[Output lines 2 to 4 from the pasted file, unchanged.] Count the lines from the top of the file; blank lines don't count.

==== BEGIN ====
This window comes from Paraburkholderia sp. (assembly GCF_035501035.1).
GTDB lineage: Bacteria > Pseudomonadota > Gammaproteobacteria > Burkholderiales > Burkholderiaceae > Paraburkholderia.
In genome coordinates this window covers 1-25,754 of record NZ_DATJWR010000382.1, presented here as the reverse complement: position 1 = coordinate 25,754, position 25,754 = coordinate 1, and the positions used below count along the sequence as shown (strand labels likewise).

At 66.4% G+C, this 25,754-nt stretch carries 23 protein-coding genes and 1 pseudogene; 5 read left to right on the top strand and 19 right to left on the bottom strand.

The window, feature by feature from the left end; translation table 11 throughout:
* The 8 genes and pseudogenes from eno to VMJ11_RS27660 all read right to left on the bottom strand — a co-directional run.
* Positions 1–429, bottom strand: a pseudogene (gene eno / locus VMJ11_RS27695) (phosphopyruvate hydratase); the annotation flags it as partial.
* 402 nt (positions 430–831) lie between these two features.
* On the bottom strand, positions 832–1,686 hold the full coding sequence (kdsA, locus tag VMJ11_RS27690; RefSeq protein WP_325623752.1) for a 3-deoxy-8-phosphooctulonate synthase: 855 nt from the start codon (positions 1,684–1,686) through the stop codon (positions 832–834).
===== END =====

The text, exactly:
GTDB lineage: Bacteria > Pseudomonadota > Gammaproteobacteria > Burkholderiales > Burkholderiaceae > Paraburkholderia.
In genome coordinates this window covers 1-25,754 of record NZ_DATJWR010000382.1, presented here as the reverse complement: position 1 = coordinate 25,754, position 25,754 = coordinate 1, and the positions used below count along the sequence as shown (strand labels likewise).

At 66.4% G+C, this 25,754-nt stretch carries 23 protein-coding genes and 1 pseudogene; 5 read left to right on the top strand and 19 right to left on the bottom strand.